Characteristics of a Hero at Home

BGadmin

Are you a Hero at Home? There are all kinds of heroes and I remember when my Marine came home from Afghanistan. We waited for hours in anticipation 100 degree weather in dusty 29 Palms, listening for the announcement their company was on its way. What a thrill it was to see his platoon marching up the road after 7 months of praying, worrying, emailing, skyping, waiting, and hoping he and his men came back unscathed. As we sat there amongst various, mostly young families, I couldn’t help but notice the strong heroes around me. There were women who held down the fort while their husbands were away, there were babies who had not met their fathers yet, and there were Moms, like me, who were waiting for the hero they raised to return home. All of these people are heroes at home–those who fight behind the scenes to keep our heroes in uniform safe on the field.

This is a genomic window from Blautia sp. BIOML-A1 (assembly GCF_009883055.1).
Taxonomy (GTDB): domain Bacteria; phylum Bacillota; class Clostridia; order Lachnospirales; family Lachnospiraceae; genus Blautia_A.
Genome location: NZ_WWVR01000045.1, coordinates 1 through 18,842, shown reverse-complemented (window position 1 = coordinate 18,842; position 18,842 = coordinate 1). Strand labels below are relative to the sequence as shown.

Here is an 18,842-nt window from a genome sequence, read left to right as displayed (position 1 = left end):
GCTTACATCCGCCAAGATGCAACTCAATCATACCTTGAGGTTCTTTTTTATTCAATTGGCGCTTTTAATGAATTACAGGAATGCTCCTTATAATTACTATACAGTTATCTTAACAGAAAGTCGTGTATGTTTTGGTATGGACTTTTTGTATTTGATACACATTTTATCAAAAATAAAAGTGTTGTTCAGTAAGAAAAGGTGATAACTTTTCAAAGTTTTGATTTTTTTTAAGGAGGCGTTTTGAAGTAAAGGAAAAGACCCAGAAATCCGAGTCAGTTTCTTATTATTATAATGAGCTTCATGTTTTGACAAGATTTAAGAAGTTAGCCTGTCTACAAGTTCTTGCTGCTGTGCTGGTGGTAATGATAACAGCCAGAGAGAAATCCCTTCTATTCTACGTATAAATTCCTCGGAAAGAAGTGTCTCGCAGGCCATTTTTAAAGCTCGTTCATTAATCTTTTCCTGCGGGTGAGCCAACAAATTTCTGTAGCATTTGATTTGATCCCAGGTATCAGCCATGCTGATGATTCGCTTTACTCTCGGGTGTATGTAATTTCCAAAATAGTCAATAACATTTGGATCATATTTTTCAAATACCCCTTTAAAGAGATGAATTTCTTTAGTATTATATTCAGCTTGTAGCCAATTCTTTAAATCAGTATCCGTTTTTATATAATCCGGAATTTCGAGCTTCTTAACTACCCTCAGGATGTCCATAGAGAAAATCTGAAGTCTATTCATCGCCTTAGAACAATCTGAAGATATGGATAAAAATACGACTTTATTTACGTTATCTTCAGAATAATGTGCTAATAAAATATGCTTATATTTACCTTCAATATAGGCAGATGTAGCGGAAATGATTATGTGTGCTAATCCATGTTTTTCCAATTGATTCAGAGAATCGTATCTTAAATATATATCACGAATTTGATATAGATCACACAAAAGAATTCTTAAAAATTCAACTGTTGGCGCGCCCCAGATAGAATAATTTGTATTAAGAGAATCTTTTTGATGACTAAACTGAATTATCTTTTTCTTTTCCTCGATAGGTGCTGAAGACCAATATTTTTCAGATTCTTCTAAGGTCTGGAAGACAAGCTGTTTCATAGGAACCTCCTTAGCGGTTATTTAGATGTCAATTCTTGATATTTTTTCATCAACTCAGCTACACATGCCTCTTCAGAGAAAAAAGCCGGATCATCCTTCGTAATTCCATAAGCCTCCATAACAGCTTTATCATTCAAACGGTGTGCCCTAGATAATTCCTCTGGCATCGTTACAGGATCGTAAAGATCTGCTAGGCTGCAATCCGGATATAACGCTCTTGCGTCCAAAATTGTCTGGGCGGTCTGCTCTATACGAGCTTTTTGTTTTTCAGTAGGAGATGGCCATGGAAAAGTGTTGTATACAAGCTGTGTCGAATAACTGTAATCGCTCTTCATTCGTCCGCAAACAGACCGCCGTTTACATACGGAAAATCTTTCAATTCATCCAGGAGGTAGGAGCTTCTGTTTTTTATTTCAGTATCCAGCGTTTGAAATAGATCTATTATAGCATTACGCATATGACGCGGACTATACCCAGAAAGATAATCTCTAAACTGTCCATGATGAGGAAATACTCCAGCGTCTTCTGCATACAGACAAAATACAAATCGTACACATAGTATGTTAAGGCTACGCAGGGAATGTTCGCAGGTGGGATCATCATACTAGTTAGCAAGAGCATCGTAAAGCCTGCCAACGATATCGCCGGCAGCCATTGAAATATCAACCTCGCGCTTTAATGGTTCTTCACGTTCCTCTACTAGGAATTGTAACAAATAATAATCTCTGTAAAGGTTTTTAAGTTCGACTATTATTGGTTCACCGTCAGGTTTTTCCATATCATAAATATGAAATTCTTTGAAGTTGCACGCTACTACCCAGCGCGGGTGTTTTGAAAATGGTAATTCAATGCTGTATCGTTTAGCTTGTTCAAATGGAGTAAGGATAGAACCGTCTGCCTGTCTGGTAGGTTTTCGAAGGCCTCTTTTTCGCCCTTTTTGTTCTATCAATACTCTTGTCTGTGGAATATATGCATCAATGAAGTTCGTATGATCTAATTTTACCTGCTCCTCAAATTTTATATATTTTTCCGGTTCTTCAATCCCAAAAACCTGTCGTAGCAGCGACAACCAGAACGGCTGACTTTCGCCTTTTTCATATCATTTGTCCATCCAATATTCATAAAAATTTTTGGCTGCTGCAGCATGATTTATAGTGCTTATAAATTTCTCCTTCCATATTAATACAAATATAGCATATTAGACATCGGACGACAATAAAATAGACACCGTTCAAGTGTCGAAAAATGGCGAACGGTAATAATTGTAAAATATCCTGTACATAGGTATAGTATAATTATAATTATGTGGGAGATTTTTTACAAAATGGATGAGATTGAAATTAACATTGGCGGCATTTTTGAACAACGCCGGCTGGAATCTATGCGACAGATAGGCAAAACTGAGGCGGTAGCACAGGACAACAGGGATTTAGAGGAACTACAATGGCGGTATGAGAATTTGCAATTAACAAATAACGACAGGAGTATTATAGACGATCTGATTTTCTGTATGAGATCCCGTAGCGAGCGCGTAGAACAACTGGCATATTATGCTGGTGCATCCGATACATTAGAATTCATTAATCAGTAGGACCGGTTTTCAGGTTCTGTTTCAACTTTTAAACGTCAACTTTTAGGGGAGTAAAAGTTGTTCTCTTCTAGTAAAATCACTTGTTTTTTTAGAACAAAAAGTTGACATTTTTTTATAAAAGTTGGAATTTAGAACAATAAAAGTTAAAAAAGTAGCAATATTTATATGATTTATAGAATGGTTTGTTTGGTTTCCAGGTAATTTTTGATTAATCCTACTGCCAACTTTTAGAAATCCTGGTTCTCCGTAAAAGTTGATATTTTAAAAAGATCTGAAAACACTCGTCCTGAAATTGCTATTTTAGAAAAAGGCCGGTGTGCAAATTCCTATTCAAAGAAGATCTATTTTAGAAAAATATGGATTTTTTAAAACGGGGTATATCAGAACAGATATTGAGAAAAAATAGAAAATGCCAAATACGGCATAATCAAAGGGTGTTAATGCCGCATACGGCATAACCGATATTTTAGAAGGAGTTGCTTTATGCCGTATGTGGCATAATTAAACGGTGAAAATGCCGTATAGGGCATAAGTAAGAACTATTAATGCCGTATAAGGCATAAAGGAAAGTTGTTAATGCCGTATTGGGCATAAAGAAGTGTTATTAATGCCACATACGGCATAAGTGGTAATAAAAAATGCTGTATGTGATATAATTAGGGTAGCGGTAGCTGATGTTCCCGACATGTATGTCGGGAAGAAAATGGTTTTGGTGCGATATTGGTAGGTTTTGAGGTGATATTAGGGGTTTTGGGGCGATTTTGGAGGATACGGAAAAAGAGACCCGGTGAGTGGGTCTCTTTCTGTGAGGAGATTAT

Characteristics of a Hero at Home

I’ve heard it said that if you follow your passion, you’ll never work a day in your life. Well, my passion is military families because we are one! I’ve given over 500 presentations of my “Heroes at Home” Financial Event in six countries and dozens of states including Hawaii (what a hardship tour that was!). In each and every venue I get to meet military members, spouses, kids and parents who love America and know what it means to serve.

I’ve been asked to please post the Top Ten Characteristics of a Hero at Home as a written version of what I speak about in these military venues. So today’s blog is dedicated to you, the hero at home. You may have your servicemember with you, they may be deployed, or they may be due back home any day.

The Top Ten Qualities of a Hidden Hero

1. Sense of Humor: An ability to laugh at oneself and with each other.

2. Flexibility: What it’s called when you create an elaborate candlelight dinner and farm out the kids for the night, and your husband calls to say he’s not coming home because they have an inspection coming up.

3. Courageous: The ability to wave good-bye for the two-hundredth time, fight back the tears, smile, and say, “I love you, I’m proud of you, and I’ll be all right.”